Re: New URL spoofing bug in Microsoft Internet Explorer

From: Martin Maher (gentoo_at_PENGUINDREAMS.US)
Date: 10/31/04

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    Date:         Sun, 31 Oct 2004 13:17:03 -0700
    To: NTBUGTRAQ@LISTSERV.NTBUGTRAQ.COM
    
    

    What Marjolein says is true about the errors with the code but I
    think something has been missed in the situational application of the
    example. Specifically, since an anchor can *not* contain a block
    level element, then the second anchor tag *should* fail as well. Why
    you ask - because a closing tag for a block level element cuts off
    what follows just as surely as an opening tag for a block level
    element.

    I believe Russ Thomas' tree is a correct metaphor for this situation
    but with an incorrect outcome. Just as surely as the branch begun by
    the <table> element gives an "end of stream" for the first anchor
    tag, the explicit *ending* of a branch should yield an "end of
    stream" for the second anchor tag.

    IMHO, *neither* tag should work according to the rules and *any*
    attempts to *interpret* an intended outcome will yield an erroneous
    result.

    Additionally, long gone should be the days when parsers (web
    browsers) should be granting leniency to incorrect HTML vis a vis
    *predicting* the intention of the author. This sort of flexibility
    was originally allowed because this code was being written by hand by
    scientists whose simple intention was to provide a visual tweak to
    their data as it was shared by the then nacent WWW.

    IM(second)HO, current browsers should strictly parse the HTML and
    display it on the page. This would at the very least allow for the
    determination of *bug* or *not bug* when we see issues such as this.
    Now with leniency allowed on this level, we end up in dicussions of
    *best method* for interpreting an *error* - intentional in nature or
    not. The only *design decision* a browser writer should have is what
    standards level to parse unmarked HTML to (i.e., HTMLv2, HTMLv3,
    etc.).

    And before anyone goes *there*, the excuse that this imperils
    attempts to hand-write HTML (which is how I do all mine, btw) because
    of the possibility of over-looked tags, copying errors in long
    documents, etc. - welcome to writing code. And also to mitigate this
    possible handicap, there are a slew of free and very low cost strict
    code parsing error checking products on the market.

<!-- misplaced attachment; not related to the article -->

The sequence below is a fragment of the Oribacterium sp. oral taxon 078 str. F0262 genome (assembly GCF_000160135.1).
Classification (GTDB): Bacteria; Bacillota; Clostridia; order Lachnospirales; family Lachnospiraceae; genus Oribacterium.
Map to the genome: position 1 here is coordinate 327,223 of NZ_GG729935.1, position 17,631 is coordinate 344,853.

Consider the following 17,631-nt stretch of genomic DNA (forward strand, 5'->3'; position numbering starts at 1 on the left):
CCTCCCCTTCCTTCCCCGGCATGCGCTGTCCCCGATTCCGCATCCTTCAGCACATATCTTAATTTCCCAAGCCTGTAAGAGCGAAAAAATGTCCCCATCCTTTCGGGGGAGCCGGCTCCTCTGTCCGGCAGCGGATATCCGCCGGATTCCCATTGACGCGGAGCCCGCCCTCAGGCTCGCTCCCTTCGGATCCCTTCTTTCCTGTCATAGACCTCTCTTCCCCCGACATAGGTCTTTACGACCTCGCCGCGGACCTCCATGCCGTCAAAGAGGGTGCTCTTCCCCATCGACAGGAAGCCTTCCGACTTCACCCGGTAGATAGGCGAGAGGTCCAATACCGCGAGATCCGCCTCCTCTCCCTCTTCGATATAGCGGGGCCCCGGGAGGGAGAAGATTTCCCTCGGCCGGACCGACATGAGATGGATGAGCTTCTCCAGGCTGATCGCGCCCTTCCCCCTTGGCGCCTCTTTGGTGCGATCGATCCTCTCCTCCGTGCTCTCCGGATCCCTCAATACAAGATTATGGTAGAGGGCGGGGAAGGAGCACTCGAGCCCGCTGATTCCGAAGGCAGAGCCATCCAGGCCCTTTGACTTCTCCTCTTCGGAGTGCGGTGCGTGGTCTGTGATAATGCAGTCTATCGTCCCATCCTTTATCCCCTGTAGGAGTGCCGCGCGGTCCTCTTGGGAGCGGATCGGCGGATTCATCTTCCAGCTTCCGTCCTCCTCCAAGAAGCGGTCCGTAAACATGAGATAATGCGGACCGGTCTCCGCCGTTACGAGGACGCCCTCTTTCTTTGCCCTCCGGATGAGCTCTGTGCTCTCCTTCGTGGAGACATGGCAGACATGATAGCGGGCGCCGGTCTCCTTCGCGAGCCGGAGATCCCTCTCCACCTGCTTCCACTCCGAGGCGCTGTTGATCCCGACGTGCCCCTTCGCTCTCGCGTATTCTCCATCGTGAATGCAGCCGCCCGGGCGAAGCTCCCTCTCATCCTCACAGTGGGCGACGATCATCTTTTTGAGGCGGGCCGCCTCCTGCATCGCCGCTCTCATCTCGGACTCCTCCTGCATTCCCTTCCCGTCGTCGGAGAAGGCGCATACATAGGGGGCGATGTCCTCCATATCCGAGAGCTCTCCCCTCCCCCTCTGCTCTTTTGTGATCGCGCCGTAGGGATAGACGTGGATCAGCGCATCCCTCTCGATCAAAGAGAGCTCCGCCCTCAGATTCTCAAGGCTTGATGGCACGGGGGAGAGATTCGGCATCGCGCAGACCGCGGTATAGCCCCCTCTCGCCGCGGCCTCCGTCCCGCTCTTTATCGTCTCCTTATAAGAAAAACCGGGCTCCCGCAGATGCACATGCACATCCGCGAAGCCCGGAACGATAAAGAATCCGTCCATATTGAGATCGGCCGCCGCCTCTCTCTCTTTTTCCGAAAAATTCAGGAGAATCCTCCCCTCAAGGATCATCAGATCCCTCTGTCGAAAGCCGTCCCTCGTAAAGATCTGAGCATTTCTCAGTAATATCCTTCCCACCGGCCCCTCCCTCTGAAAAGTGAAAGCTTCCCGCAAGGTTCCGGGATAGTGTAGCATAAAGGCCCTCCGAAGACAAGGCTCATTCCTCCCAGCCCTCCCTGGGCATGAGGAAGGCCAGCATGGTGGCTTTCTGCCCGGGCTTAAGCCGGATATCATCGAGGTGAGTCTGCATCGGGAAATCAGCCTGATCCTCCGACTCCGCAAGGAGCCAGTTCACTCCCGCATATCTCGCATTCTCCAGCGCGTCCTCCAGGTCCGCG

With all of the current concerns about security, I don't understand
    how it can be acceptable behavior to allow a program with as wide a
    data-catching net as a web browser to *guess* with information that
    is inbound to our networks. This makes everyone who accepts this
    *feature* complicit in the security problems on their own networks.

    Respectfully,

    Martin Maher
    gentoo@penguindreams.us

    >At 22:19 2004-10-29, you wrote:
    >>In isolation, the google href may appear to be the most well-formed, but
    >>since HTML shouldn't be treated as isolated data islands, but instead as a
    >>sequence from beginning to end, the fact that XP SP2 renders
    >>www.google.com as the link is just wrong (even if it does mean the
    >>spoofing attempt fails.)
    >
    >Excuse me, but I beg to differ.
    >
    >The HTML standards have some rules and guidelines for how to render valid
    >code - they do NOT have guidelines for how to render invalid code. And the
    >example code given clearly is invalid. But there is no "right" or "wrong"
    >with what a browser does with that.
    >
    >When a browser (any user agent) encounters invalid code, it can do anything
    >it "thinks" is appropriate with it (one reason why so many browsers are so
    >bloated: they do a lot of guesswork). There are no rules.
    >
    >There are, in fact two errors with the code:
    >- an anchor cannot contain a block (and a table is a block)
    >- anchors cannot be nested
    >
    >What "should" a browser do with these?
    >- If one takes the first rule, then it seems "natural" for a browser that
    >does even a little bit of validation in its attempts to guess to discard
    >the first opening a tag upon encountering the opening table tag going on a
    >general rule of thumb that an opening block-level tag ends whatever connot
    >contain a block. (This is why a new opening p tag starts a new paragraph
    >even if it isn't preceded by a closing p tag.)
    >- If one takes the second rule - what to do? what to do? Since anchors
    >cannot be nested, discarding the first opening anchor tag OR ignoring the
    >second opening tag would seem equally sensible.

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